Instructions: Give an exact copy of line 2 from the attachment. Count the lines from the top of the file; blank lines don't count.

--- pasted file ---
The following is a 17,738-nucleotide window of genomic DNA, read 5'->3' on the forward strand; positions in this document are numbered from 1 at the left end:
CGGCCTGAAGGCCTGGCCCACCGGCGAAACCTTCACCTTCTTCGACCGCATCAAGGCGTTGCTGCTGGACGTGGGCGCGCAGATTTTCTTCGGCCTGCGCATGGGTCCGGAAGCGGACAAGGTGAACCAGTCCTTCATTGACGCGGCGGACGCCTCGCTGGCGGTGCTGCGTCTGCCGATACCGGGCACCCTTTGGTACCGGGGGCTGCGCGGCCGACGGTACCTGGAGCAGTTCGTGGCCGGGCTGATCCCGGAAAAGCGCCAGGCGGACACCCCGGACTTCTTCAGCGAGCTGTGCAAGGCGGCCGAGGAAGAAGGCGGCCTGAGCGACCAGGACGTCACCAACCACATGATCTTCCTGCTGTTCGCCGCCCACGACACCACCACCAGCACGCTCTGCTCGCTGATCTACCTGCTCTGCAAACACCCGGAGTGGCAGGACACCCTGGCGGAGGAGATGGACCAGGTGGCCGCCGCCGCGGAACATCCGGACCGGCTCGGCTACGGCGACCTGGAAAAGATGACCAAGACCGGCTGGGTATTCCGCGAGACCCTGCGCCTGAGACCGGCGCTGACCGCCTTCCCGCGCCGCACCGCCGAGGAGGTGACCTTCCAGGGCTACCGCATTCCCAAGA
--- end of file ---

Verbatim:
CGGCCTGAAGGCCTGGCCCACCGGCGAAACCTTCACCTTCTTCGACCGCATCAAGGCGTTGCTGCTGGACGTGGGCGCGCAGATTTTCTTCGGCCTGCGCATGGGTCCGGAAGCGGACAAGGTGAACCAGTCCTTCATTGACGCGGCGGACGCCTCGCTGGCGGTGCTGCGTCTGCCGATACCGGGCACCCTTTGGTACCGGGGGCTGCGCGGCCGACGGTACCTGGAGCAGTTCGTGGCCGGGCTGATCCCGGAAAAGCGCCAGGCGGACACCCCGGACTTCTTCAGCGAGCTGTGCAAGGCGGCCGAGGAAGAAGGCGGCCTGAGCGACCAGGACGTCACCAACCACATGATCTTCCTGCTGTTCGCCGCCCACGACACCACCACCAGCACGCTCTGCTCGCTGATCTACCTGCTCTGCAAACACCCGGAGTGGCAGGACACCCTGGCGGAGGAGATGGACCAGGTGGCCGCCGCCGCGGAACATCCGGACCGGCTCGGCTACGGCGACCTGGAAAAGATGACCAAGACCGGCTGGGTATTCCGCGAGACCCTGCGCCTGAGACCGGCGCTGACCGCCTTCCCGCGCCGCACCGCCGAGGAGGTGACCTTCCAGGGCTACCGCATTCCCAAGA